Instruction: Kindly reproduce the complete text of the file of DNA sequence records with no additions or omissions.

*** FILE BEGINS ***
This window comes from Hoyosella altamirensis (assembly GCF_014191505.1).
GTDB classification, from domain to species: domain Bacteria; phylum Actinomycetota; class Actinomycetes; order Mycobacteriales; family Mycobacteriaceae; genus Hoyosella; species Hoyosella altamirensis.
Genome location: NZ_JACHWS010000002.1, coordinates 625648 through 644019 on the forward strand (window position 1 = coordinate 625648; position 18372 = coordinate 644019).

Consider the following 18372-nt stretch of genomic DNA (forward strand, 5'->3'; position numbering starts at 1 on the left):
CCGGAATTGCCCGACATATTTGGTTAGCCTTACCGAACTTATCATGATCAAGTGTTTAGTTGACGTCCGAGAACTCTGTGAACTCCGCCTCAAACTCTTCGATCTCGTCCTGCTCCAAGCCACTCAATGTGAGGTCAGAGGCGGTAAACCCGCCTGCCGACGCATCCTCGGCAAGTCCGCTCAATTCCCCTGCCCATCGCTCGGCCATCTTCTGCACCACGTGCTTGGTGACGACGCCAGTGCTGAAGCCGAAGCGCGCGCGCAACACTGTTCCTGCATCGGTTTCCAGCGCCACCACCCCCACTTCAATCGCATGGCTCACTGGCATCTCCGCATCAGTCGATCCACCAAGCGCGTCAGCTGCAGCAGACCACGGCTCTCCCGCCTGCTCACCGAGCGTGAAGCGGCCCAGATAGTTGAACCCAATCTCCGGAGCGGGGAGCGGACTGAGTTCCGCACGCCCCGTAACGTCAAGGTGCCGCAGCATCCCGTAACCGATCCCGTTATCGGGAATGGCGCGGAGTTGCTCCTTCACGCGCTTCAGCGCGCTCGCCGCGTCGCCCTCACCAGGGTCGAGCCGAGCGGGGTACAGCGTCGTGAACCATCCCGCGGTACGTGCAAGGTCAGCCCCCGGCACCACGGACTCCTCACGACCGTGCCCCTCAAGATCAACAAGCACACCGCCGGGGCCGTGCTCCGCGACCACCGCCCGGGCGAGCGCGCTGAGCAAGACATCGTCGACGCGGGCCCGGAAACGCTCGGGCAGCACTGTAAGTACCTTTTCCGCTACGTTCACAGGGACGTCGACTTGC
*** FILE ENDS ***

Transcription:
This window comes from Hoyosella altamirensis (assembly GCF_014191505.1).
GTDB classification, from domain to species: domain Bacteria; phylum Actinomycetota; class Actinomycetes; order Mycobacteriales; family Mycobacteriaceae; genus Hoyosella; species Hoyosella altamirensis.
Genome location: NZ_JACHWS010000002.1, coordinates 625648 through 644019 on the forward strand (window position 1 = coordinate 625648; position 18372 = coordinate 644019).

Consider the following 18372-nt stretch of genomic DNA (forward strand, 5'->3'; position numbering starts at 1 on the left):
CCGGAATTGCCCGACATATTTGGTTAGCCTTACCGAACTTATCATGATCAAGTGTTTAGTTGACGTCCGAGAACTCTGTGAACTCCGCCTCAAACTCTTCGATCTCGTCCTGCTCCAAGCCACTCAATGTGAGGTCAGAGGCGGTAAACCCGCCTGCCGACGCATCCTCGGCAAGTCCGCTCAATTCCCCTGCCCATCGCTCGGCCATCTTCTGCACCACGTGCTTGGTGACGACGCCAGTGCTGAAGCCGAAGCGCGCGCGCAACACTGTTCCTGCATCGGTTTCCAGCGCCACCACCCCCACTTCAATCGCATGGCTCACTGGCATCTCCGCATCAGTCGATCCACCAAGCGCGTCAGCTGCAGCAGACCACGGCTCTCCCGCCTGCTCACCGAGCGTGAAGCGGCCCAGATAGTTGAACCCAATCTCCGGAGCGGGGAGCGGACTGAGTTCCGCACGCCCCGTAACGTCAAGGTGCCGCAGCATCCCGTAACCGATCCCGTTATCGGGAATGGCGCGGAGTTGCTCCTTCACGCGCTTCAGCGCGCTCGCCGCGTCGCCCTCACCAGGGTCGAGCCGAGCGGGGTACAGCGTCGTGAACCATCCCGCGGTACGTGCAAGGTCAGCCCCCGGCACCACGGACTCCTCACGACCGTGCCCCTCAAGATCAACAAGCACACCGCCGGGGCCGTGCTCCGCGACCACCGCCCGGGCGAGCGCGCTGAGCAAGACATCGTCGACGCGGGCCCGGAAACGCTCGGGCAGCACTGTAAGTACCTTTTCCGCTACGTTCACAGGGACGTCGACTTGC